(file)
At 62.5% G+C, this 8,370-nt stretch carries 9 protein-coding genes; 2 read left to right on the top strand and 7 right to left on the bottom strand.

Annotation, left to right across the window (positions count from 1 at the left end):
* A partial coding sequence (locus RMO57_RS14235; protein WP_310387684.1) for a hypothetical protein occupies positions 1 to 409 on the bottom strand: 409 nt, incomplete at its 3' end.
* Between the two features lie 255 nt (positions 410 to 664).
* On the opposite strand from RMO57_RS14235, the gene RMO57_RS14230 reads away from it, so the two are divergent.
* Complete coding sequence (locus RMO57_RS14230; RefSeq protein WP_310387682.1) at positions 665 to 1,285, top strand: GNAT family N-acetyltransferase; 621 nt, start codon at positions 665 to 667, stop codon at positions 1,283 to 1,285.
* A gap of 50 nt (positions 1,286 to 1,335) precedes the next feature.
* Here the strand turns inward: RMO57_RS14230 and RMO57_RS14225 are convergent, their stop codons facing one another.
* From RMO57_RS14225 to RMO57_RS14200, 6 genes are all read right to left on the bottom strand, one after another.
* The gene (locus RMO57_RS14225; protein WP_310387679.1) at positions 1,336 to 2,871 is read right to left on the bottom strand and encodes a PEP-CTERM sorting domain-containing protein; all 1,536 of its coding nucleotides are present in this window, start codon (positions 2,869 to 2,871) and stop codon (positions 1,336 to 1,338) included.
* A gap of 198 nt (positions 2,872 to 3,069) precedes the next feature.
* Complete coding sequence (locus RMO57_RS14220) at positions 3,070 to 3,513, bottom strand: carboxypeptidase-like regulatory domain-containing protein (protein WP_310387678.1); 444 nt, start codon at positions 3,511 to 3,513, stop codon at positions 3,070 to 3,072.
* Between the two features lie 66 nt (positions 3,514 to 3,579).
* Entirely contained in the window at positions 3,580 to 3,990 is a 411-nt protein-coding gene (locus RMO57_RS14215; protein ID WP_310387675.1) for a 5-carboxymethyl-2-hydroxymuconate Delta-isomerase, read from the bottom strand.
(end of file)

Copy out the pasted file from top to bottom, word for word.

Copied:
At 62.5% G+C, this 8,370-nt stretch carries 9 protein-coding genes; 2 read left to right on the top strand and 7 right to left on the bottom strand.

Annotation, left to right across the window (positions count from 1 at the left end):
* A partial coding sequence (locus RMO57_RS14235; protein WP_310387684.1) for a hypothetical protein occupies positions 1 to 409 on the bottom strand: 409 nt, incomplete at its 3' end.
* Between the two features lie 255 nt (positions 410 to 664).
* On the opposite strand from RMO57_RS14235, the gene RMO57_RS14230 reads away from it, so the two are divergent.
* Complete coding sequence (locus RMO57_RS14230; RefSeq protein WP_310387682.1) at positions 665 to 1,285, top strand: GNAT family N-acetyltransferase; 621 nt, start codon at positions 665 to 667, stop codon at positions 1,283 to 1,285.
* A gap of 50 nt (positions 1,286 to 1,335) precedes the next feature.
* Here the strand turns inward: RMO57_RS14230 and RMO57_RS14225 are convergent, their stop codons facing one another.
* From RMO57_RS14225 to RMO57_RS14200, 6 genes are all read right to left on the bottom strand, one after another.
* The gene (locus RMO57_RS14225; protein WP_310387679.1) at positions 1,336 to 2,871 is read right to left on the bottom strand and encodes a PEP-CTERM sorting domain-containing protein; all 1,536 of its coding nucleotides are present in this window, start codon (positions 2,869 to 2,871) and stop codon (positions 1,336 to 1,338) included.
* A gap of 198 nt (positions 2,872 to 3,069) precedes the next feature.
* Complete coding sequence (locus RMO57_RS14220) at positions 3,070 to 3,513, bottom strand: carboxypeptidase-like regulatory domain-containing protein (protein WP_310387678.1); 444 nt, start codon at positions 3,511 to 3,513, stop codon at positions 3,070 to 3,072.
* Between the two features lie 66 nt (positions 3,514 to 3,579).
* Entirely contained in the window at positions 3,580 to 3,990 is a 411-nt protein-coding gene (locus RMO57_RS14215; protein ID WP_310387675.1) for a 5-carboxymethyl-2-hydroxymuconate Delta-isomerase, read from the bottom strand.